2016 Bar & Event Banners

In my second year making marketing materials for Anheuser-Busch Sales of Washington, I continued to make a lot of specific event banners for bars.

2015 Bar & Event Banners

The majority of the time I’m at AB, I am creating large banners to paper the area. Whether they be to display specials for a bar, pricing at a convenience store, or mark the time and place of an event, these banners are meant to stand out. These are some of the banners I created in my first year there.

Wrapping Coolers: C-Store Wall Art

The first thing that happened when I got hired as a Graphic Designer for Anheuser-Busch, was the loss of Constellation brands. Constellation owns many of the popular Mexican beers such as Corona and Modelo, so we had to quickly replace those brands’ decor with signage from another of our brands. This involved creating more than 60 separate cooler wraps- wall signage meant to be permanent/stay up for at least a year that surrounds the coolers in convenience stores. Below are some of my cooler wrap designs that went up around the Seattle area:

 

Digital Design Internship

Straight out of college, I took a graphic design/technical writing internship with cable company Northland Communications. There I worked alongside a marketing team of 4 other people to create their web and broadcast marketing campaigns along with a a few for print. I was treated like just another employee, but with the opportunity to ask for feedback and gain expertise in marketing for a large corporation from the Lead Designer on the team.

Tools I learned to work with during this internship included image database websites such as depositphoto.com, and also how to create ads for tv- motion graphics and plain zap ads.

Dream Project Marketing

One of the core duties as Publications Manager was to help out the recruitment team. With new students arriving every quarter, and mentors graduating, The Dream Project relies on recruitment of new college mentors to be able to guide their students’ path to future success.

Materials used often included lawn signs, and pamphlets/bookmarks to hand out to students as they walked to class. Below is a sampling of my final year’s marketing materials.

The UW SERU Survey & Learning From Mistakes

One of my all-time favorite novels is “East of Eden,” by the great John Steinbeck. Near the end of it, one of his characters states:

“And now that you don’t have to be perfect, you can be good.”

I like to think that he means that if you admit that you aren’t perfect, it allows you to be a better person. Or put more bluntly, if you learn from your mistakes, you will succeed.

In the spirit of that quote, my first ever freelance project was while I was a student at the UW for the UW Department of Education. They knew me from my work with The Dream Project as both a student leader, coordinator, and head of publications.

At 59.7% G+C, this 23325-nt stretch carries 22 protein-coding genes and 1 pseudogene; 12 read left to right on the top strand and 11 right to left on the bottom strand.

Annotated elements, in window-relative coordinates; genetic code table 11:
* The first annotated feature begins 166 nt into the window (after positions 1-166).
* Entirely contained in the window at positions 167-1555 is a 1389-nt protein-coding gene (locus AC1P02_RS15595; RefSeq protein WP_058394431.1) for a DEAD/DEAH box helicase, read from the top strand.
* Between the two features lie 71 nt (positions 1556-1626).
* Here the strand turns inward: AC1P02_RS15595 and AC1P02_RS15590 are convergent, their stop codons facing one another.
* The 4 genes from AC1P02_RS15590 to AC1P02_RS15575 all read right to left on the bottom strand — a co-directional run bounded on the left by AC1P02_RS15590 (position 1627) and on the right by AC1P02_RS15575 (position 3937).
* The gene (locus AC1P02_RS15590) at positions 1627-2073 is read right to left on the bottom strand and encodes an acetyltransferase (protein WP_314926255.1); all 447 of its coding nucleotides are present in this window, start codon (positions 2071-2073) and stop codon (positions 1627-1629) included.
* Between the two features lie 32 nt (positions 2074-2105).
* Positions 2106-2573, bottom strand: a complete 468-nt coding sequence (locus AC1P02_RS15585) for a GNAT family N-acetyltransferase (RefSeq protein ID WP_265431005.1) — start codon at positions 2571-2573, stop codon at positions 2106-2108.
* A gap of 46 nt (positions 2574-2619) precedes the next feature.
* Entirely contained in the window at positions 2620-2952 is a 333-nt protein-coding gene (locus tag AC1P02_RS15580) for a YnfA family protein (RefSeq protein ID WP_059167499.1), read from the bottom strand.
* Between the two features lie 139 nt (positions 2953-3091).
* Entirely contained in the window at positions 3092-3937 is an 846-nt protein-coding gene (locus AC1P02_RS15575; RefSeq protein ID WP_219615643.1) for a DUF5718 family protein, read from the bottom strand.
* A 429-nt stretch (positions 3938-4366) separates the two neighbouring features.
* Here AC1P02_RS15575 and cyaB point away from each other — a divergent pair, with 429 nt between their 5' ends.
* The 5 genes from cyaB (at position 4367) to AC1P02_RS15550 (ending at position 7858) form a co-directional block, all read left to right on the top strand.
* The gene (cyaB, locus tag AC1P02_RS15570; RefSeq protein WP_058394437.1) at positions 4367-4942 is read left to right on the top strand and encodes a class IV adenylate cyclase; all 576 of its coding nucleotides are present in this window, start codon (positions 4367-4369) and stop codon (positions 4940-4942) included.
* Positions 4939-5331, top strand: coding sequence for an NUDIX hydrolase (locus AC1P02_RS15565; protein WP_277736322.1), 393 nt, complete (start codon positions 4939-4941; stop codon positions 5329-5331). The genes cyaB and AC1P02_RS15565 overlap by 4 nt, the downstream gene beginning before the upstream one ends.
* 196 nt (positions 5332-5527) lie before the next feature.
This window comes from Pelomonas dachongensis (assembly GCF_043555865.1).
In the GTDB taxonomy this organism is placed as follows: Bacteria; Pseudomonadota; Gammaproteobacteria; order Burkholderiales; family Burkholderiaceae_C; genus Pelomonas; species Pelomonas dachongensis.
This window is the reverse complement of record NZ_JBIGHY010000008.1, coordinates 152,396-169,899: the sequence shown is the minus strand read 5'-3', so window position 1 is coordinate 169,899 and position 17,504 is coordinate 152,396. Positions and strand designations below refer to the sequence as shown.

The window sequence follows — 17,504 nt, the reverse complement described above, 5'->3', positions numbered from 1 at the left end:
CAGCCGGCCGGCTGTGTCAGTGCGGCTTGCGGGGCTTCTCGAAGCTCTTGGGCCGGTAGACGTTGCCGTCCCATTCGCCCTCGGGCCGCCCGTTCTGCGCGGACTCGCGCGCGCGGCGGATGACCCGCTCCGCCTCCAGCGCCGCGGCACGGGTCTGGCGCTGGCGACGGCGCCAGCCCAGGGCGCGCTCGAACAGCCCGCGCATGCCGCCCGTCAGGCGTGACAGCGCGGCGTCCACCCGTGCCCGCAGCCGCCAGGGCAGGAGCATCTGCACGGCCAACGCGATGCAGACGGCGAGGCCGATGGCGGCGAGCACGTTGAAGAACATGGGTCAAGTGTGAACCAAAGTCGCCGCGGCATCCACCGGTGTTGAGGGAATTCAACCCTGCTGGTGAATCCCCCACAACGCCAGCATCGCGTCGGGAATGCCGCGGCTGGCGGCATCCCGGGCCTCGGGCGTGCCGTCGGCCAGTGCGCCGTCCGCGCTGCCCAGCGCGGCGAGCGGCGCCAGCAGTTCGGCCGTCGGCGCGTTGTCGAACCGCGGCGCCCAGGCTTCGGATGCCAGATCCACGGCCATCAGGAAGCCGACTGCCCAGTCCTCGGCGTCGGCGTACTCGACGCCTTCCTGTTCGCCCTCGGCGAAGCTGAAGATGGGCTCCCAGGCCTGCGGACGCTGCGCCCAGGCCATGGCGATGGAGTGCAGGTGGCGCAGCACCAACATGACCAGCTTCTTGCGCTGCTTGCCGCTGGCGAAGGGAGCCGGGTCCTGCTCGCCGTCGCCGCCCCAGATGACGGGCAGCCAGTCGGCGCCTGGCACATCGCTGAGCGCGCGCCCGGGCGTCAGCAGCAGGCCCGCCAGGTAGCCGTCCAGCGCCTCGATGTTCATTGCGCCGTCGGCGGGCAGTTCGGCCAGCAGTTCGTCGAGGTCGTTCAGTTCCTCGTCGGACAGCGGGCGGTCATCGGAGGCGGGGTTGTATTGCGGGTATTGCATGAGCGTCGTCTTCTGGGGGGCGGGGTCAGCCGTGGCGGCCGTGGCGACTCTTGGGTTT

I was unhappy with the quality of work that I produced for them. Part of it was my lack of knowledge that I wouldn’t obtain until 2 more years of school had passed, but the other part was my total unpreparedness for the amount of dedication it takes to work with a client one on one while continuing on with other parts of your life. As a student, I had a prioritization problem, and that didn’t come to light until I took on this project.

Not only did I not give myself enough time to produce multiple options and drafts for the client, but I didn’t plan on meeting with them multiple times, nor did I anticipate they would be unhappy with multiple drafts and have to go back to the drawing board. This was a huge problem because I have always kept a meticulous schedule. I plan out my day from start to finish and at this point in my life I was having a hard time adapting when that schedule was forced to change.

We ran out of time in the end and were forced to print and canvas the campus with these signs:

lawnsign-final

Lawn Sign- printed on cardboard and staked in the grassy areas of campus.

I learned a lot from this project. As a person who strives to make mistakes only once, I’ve never underestimated time and effort in a design project again. As a student, you are taught how a “good design” is supposed to look. Then you go out into the real world, and it turns out the average client doesn’t necessarily agree with what you’ve been taught. Neither person is wrong, it’s just that a designer has to be adaptable. Experience can be a rude awakening sometimes, but it always makes you better.

I now create a timeline before every project, and it always has plenty of room for change and going back to the drawing board.

There is a stark difference between how I handled this project, and all future projects. I learned from my mistakes quickly and took the time to reflect on why they happened and how I could prevent them from happening again. This evolution in work process and quality can be seen in the difference between this project and the one described step by step in the How I Work tab, which is the assignment I took on directly after this one.